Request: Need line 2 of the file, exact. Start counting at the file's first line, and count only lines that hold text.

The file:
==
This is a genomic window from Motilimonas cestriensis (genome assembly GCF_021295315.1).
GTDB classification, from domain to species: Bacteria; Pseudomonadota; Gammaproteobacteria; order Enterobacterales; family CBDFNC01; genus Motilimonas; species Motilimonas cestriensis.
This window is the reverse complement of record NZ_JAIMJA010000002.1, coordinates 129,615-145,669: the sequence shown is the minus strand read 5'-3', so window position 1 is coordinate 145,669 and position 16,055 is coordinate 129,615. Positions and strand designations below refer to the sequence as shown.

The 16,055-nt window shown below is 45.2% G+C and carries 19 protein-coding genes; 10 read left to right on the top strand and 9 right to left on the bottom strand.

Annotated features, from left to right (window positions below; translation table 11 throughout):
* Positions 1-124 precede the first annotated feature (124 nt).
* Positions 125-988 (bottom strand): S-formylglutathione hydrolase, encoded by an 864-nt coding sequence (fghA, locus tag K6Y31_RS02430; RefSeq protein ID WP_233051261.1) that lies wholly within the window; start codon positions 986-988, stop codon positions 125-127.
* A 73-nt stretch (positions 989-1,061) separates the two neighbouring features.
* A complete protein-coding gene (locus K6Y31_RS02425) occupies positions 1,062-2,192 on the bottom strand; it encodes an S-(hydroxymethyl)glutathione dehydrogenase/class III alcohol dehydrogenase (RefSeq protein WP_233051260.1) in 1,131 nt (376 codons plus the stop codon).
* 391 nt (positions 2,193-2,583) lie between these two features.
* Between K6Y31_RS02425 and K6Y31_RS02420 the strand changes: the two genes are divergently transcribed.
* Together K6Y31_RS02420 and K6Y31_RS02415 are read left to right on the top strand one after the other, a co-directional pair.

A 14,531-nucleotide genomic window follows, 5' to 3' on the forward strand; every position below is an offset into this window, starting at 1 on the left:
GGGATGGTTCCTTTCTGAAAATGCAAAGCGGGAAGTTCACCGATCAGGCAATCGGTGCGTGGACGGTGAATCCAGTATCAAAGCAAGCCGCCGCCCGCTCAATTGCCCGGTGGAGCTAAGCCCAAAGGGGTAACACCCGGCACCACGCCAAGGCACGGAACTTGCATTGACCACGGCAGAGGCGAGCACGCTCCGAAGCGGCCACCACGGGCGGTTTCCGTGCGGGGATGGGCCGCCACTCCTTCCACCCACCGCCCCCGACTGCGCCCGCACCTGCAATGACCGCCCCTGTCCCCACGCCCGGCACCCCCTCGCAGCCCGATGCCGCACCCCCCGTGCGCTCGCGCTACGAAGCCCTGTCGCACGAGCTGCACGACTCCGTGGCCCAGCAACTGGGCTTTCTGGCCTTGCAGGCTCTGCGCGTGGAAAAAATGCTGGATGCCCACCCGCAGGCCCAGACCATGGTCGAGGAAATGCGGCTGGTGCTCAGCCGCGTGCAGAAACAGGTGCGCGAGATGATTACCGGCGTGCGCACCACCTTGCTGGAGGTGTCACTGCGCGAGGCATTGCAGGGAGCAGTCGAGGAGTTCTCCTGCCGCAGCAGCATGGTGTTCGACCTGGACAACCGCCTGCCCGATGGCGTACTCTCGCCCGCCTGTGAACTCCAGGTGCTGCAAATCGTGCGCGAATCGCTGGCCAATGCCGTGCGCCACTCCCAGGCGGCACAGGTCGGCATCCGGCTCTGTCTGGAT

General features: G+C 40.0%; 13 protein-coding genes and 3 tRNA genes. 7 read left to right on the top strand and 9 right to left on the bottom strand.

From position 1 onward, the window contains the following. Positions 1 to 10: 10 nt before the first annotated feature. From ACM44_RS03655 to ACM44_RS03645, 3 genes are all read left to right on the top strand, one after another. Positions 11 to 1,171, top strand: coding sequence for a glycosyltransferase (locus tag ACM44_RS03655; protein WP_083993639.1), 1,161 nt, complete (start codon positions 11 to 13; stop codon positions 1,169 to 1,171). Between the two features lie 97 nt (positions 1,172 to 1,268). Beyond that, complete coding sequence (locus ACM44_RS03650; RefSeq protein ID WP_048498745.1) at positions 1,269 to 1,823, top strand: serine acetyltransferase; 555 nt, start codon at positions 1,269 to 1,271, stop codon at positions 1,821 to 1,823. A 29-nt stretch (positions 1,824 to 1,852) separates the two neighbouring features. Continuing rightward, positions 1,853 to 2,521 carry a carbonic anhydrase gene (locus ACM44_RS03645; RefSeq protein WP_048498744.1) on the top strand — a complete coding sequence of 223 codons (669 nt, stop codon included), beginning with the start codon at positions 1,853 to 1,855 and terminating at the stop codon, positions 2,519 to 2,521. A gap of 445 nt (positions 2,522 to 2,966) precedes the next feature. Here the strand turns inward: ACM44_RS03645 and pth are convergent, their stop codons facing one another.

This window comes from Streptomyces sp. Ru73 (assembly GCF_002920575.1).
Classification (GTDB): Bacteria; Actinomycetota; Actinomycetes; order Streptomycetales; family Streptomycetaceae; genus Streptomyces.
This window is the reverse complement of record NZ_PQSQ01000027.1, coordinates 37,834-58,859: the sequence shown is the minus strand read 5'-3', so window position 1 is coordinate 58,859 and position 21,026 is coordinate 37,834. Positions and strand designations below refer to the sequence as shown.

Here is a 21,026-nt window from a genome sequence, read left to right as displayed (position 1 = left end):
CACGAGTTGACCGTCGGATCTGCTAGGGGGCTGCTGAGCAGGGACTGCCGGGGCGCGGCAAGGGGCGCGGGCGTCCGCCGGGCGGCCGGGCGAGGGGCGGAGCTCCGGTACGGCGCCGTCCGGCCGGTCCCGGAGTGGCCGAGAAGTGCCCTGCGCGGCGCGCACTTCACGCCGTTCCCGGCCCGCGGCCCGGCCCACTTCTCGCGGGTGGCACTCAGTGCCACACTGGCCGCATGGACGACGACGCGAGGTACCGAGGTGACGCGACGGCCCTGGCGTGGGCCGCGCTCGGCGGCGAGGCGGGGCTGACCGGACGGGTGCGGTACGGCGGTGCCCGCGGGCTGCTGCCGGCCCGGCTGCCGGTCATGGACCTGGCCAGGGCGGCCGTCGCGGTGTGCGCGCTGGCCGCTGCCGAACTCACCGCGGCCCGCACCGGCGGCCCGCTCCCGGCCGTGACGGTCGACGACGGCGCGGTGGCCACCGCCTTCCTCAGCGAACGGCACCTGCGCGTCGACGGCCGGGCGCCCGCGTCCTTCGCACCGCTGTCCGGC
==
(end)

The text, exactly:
GTDB classification, from domain to species: Bacteria; Pseudomonadota; Gammaproteobacteria; order Enterobacterales; family CBDFNC01; genus Motilimonas; species Motilimonas cestriensis.